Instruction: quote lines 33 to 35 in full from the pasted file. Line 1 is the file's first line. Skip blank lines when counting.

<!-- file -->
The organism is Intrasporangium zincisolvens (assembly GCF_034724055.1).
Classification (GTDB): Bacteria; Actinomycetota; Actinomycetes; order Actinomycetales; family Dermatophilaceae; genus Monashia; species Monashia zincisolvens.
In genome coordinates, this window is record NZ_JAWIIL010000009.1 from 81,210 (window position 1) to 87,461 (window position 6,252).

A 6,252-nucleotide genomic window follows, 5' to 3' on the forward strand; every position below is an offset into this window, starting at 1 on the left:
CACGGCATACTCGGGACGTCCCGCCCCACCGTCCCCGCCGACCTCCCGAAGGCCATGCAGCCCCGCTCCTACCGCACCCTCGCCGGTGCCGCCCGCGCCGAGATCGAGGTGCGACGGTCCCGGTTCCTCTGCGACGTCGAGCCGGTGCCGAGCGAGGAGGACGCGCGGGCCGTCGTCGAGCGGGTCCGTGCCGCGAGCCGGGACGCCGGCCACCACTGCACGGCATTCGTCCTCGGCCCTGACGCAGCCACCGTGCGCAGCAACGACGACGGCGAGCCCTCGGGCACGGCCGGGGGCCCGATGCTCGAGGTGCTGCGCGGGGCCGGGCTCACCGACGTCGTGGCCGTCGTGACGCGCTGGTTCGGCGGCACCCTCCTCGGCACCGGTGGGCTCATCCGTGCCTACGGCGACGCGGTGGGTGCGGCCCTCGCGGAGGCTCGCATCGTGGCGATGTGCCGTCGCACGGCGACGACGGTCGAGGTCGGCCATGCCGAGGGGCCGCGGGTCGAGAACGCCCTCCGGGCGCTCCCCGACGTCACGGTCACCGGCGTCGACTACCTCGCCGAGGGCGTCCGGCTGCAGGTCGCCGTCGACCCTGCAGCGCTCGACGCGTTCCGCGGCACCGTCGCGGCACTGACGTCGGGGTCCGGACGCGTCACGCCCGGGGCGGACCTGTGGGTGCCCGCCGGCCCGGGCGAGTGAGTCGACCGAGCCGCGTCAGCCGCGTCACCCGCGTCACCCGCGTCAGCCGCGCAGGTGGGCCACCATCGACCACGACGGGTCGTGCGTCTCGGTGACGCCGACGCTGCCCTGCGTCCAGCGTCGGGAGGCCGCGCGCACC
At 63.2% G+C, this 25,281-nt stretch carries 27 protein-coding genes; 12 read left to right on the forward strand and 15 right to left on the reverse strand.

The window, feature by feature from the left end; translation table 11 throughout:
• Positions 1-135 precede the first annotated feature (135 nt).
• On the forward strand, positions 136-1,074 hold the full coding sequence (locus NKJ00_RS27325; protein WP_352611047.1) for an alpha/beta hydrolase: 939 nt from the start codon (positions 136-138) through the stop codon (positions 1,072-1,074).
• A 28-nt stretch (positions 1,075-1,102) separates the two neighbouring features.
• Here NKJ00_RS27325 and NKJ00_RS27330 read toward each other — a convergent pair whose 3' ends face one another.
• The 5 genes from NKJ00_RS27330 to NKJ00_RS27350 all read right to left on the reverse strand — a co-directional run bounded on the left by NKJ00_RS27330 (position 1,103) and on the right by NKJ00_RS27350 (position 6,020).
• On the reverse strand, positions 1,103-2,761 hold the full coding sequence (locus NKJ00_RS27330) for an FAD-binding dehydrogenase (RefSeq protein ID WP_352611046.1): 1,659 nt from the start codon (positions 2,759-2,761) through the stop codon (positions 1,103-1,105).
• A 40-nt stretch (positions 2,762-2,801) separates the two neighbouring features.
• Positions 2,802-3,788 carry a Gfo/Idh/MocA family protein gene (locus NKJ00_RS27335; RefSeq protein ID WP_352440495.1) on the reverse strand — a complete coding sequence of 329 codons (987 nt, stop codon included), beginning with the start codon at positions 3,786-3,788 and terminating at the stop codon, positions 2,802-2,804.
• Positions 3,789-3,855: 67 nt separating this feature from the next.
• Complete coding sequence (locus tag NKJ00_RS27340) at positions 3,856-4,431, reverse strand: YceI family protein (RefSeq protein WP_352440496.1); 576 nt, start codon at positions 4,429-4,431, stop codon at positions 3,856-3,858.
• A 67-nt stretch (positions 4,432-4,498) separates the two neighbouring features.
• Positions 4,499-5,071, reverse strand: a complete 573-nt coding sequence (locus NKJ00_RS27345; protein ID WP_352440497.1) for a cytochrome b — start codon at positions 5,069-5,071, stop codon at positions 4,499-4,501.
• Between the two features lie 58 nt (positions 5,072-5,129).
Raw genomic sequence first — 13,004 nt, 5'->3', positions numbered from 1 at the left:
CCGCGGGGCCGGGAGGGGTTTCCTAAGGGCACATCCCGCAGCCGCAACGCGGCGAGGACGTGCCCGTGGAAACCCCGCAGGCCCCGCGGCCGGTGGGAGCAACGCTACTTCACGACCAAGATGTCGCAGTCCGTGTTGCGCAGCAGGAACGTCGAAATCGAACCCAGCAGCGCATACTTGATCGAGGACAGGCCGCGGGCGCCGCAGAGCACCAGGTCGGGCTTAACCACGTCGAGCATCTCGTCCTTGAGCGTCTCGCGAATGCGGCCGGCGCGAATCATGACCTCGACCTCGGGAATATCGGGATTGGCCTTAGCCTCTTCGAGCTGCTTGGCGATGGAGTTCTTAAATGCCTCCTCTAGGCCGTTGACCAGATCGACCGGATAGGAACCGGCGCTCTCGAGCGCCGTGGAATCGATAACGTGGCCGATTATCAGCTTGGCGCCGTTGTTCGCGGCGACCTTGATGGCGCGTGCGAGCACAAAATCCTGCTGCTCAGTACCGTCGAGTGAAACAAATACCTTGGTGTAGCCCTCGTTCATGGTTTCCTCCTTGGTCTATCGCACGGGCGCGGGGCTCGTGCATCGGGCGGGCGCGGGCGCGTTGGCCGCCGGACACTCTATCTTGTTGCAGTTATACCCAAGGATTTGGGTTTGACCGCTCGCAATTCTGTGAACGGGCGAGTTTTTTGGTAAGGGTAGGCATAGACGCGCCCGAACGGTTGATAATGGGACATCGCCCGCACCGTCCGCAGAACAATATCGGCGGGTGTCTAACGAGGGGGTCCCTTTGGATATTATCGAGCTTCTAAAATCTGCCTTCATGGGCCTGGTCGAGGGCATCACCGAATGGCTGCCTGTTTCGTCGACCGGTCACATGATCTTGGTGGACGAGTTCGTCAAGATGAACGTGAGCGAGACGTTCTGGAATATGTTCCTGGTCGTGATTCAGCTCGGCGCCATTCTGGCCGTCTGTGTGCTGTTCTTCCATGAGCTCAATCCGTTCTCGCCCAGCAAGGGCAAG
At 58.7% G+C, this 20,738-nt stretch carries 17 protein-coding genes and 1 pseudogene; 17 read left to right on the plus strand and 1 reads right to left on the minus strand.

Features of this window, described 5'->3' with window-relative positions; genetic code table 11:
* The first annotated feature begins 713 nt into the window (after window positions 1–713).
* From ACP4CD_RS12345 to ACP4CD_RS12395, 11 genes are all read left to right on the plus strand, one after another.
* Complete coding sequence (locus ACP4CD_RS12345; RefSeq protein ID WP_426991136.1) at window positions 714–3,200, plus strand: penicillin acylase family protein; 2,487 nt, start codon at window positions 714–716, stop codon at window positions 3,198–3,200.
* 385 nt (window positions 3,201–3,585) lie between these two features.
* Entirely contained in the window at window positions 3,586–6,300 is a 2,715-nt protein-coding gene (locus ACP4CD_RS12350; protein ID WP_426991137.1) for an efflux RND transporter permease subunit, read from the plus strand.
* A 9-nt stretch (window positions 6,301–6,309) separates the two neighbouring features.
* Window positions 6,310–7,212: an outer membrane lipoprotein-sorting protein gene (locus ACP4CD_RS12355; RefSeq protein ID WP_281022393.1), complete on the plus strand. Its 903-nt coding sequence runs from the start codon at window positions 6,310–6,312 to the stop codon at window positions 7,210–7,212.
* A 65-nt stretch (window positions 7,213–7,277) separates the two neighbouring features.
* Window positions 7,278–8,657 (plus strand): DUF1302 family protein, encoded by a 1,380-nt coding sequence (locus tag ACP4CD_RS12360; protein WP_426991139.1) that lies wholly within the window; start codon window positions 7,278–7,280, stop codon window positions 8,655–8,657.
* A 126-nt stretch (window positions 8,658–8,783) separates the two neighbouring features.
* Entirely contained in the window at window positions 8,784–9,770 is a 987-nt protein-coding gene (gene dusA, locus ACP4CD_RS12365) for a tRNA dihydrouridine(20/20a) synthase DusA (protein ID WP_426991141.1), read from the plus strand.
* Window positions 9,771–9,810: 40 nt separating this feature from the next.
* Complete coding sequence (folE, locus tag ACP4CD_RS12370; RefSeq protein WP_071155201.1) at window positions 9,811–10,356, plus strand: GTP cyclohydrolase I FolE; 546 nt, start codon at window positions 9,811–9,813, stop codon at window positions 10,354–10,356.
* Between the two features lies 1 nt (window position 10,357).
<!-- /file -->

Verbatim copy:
* Window positions 7,278–8,657 (plus strand): DUF1302 family protein, encoded by a 1,380-nt coding sequence (locus tag ACP4CD_RS12360; protein WP_426991139.1) that lies wholly within the window; start codon window positions 7,278–7,280, stop codon window positions 8,655–8,657.
* A 126-nt stretch (window positions 8,658–8,783) separates the two neighbouring features.
* Entirely contained in the window at window positions 8,784–9,770 is a 987-nt protein-coding gene (gene dusA, locus ACP4CD_RS12365) for a tRNA dihydrouridine(20/20a) synthase DusA (protein ID WP_426991141.1), read from the plus strand.